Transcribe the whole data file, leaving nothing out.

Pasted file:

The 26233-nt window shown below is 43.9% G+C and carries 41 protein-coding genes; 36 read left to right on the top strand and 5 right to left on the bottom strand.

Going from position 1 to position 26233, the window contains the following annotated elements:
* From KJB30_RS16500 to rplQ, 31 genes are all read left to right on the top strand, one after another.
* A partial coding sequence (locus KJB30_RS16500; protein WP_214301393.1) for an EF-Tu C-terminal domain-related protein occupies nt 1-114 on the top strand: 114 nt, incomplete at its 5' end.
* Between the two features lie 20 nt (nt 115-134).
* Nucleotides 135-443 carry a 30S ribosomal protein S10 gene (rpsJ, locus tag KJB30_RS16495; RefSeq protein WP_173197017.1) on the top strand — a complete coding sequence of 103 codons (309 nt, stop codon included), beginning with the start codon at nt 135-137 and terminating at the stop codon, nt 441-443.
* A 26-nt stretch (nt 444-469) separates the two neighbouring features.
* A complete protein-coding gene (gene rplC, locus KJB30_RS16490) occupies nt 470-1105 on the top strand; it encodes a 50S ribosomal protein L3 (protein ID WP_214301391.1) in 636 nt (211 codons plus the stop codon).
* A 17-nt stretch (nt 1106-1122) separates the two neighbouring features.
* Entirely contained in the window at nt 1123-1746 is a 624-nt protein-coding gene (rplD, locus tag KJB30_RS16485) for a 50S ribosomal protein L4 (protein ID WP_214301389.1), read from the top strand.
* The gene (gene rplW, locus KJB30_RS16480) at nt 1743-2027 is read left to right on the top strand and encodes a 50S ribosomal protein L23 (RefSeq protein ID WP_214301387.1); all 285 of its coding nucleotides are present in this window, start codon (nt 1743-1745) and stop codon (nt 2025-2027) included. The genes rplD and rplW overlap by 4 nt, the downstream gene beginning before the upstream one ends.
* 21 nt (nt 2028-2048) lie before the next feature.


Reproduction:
The 26233-nt window shown below is 43.9% G+C and carries 41 protein-coding genes; 36 read left to right on the top strand and 5 right to left on the bottom strand.

Going from position 1 to position 26233, the window contains the following annotated elements:
* From KJB30_RS16500 to rplQ, 31 genes are all read left to right on the top strand, one after another.
* A partial coding sequence (locus KJB30_RS16500; protein WP_214301393.1) for an EF-Tu C-terminal domain-related protein occupies nt 1-114 on the top strand: 114 nt, incomplete at its 5' end.
* Between the two features lie 20 nt (nt 115-134).
* Nucleotides 135-443 carry a 30S ribosomal protein S10 gene (rpsJ, locus tag KJB30_RS16495; RefSeq protein WP_173197017.1) on the top strand — a complete coding sequence of 103 codons (309 nt, stop codon included), beginning with the start codon at nt 135-137 and terminating at the stop codon, nt 441-443.
* A 26-nt stretch (nt 444-469) separates the two neighbouring features.
* A complete protein-coding gene (gene rplC, locus KJB30_RS16490) occupies nt 470-1105 on the top strand; it encodes a 50S ribosomal protein L3 (protein ID WP_214301391.1) in 636 nt (211 codons plus the stop codon).
* A 17-nt stretch (nt 1106-1122) separates the two neighbouring features.
* Entirely contained in the window at nt 1123-1746 is a 624-nt protein-coding gene (rplD, locus tag KJB30_RS16485) for a 50S ribosomal protein L4 (protein ID WP_214301389.1), read from the top strand.
* The gene (gene rplW, locus KJB30_RS16480) at nt 1743-2027 is read left to right on the top strand and encodes a 50S ribosomal protein L23 (RefSeq protein ID WP_214301387.1); all 285 of its coding nucleotides are present in this window, start codon (nt 1743-1745) and stop codon (nt 2025-2027) included. The genes rplD and rplW overlap by 4 nt, the downstream gene beginning before the upstream one ends.
* 21 nt (nt 2028-2048) lie before the next feature.